Promising vaccine news for coronavirus


There was promising news Monday (July 20th) on an experimental COVID-19 vaccine being developed by scientists at Oxford University. Published research showed that in an early trial, the vaccine produced a protective dual immune response in hundreds of people who got the shot that lasted at least two months. Dr. Adrian Hill said the immune response produced antibodies and also caused a reaction in T-cells, which destroy cells that have been taken over by the virus. The head of emergencies at the World Health Organization called it "good news," but said, "there’s a long way to go." There are nearly two dozen potential vaccines in different stages of human testing around the world.

Meanwhile, there were some hopeful signs in two of the U.S. states that have been hard-hit with surges in recent weeks. Arizona said hospitalizations were at their lowest level in more than two weeks, and that the number of people on ventilators and in intensive care also fell. In Texas, health officials in Houston said the number of people who needed to be hospitalized seemed to have "tapered off a bit." Overall, the U.S. has had more than 140,900 deaths as of early this morning, according to Johns Hopkins University's count, and more than 3,830,000 confirmed cases. 

Republican Senate Majority Leader Mitch McConnell and House Minority Leader Kevin McCarthy met with President Trump yesterday about a fifth coronavirus aid package, which Congress is trying to get passed as previous emergency relief is set to expire. However, there are some divisions between Republicans and the White House, with the administration against more money for coronavirus testing, and wanting a payroll tax repeal. McConnell's approximately $1 trillion package will, among other things, likely replace the expiring $600 weekly in extra unemployment benefits with a smaller amount of money, and may also include new round of stimulus checks. The House Democrats passed their own $3 trillion new relief package back in May, which the Republican Senate has not taken up.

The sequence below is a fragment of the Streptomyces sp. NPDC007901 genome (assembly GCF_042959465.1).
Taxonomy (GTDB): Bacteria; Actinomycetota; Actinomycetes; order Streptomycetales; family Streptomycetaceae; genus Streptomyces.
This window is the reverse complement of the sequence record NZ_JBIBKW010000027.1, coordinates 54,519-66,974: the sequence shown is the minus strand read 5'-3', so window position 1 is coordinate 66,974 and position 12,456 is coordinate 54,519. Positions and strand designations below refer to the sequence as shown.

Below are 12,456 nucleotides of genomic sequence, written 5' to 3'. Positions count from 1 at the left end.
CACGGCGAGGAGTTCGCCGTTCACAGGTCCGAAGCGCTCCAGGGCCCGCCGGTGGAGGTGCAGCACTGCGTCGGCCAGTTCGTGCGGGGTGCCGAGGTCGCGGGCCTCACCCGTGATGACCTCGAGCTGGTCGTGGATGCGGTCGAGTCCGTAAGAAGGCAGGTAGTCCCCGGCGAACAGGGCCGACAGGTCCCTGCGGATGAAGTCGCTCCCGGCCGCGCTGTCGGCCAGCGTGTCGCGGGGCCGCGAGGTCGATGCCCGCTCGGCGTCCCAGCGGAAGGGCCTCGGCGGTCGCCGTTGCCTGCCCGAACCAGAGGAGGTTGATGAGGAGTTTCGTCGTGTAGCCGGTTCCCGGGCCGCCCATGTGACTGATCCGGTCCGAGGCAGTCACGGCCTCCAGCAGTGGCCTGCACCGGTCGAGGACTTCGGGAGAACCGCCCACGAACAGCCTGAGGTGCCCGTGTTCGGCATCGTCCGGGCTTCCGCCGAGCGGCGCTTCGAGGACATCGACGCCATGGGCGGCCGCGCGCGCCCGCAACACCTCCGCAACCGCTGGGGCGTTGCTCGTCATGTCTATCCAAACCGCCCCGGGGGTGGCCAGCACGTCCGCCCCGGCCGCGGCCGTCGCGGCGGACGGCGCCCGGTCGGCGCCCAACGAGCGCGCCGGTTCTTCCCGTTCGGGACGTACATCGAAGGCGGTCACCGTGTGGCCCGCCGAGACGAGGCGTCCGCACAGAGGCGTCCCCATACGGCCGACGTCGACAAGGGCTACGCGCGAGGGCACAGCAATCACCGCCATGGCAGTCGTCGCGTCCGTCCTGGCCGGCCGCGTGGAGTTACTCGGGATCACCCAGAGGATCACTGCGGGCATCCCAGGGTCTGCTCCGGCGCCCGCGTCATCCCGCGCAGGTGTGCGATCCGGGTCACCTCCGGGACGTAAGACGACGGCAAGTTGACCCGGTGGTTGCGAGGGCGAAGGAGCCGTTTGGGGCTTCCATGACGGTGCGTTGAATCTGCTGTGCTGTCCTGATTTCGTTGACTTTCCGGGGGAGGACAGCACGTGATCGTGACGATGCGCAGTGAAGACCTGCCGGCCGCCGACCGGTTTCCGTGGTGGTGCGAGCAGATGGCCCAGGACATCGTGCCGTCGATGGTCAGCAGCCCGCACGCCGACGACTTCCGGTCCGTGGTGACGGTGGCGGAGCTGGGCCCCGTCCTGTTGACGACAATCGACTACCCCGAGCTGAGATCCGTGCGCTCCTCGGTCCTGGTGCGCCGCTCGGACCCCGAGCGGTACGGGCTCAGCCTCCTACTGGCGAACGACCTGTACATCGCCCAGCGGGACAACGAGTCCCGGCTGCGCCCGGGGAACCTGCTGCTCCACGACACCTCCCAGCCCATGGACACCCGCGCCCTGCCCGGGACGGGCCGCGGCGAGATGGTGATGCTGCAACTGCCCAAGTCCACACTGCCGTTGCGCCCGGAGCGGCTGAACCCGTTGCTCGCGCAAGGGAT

Trump to Do Briefings Again: President Trump said yesterday that he's going to start doing his daily coronavirus briefings again, the move coming as cases are continuing to surge in large parts of the country. The briefings ended in late April, after Trump made remarks suggesting injecting disinfectants could help against the virus. Additionally, after resisting wearing a face mask in public for months, Trump yesterday tweeted a photo of himself in a face mask, calling mask-wearing an act of "patriotism." 

Florida Teachers' Union Sues Over Back-to-School Order:Florida's largest teachers union, the Florida Education Association (FEA), sued yesterday over the state Education Commissioner Richard Corcoran's order to next month reopen schools with in-person learning five days a week. The suit names both Corcoran and Governor Ron DeSantis. FEA president Fedrick Ingram said Sunday that the state of the pandemic in Florida, which has been one of the hardest-hit states in the recent surge, means it's too soon to reopen public schools. The union argues that the order violates the state constitution, which requires schools to be operated safely.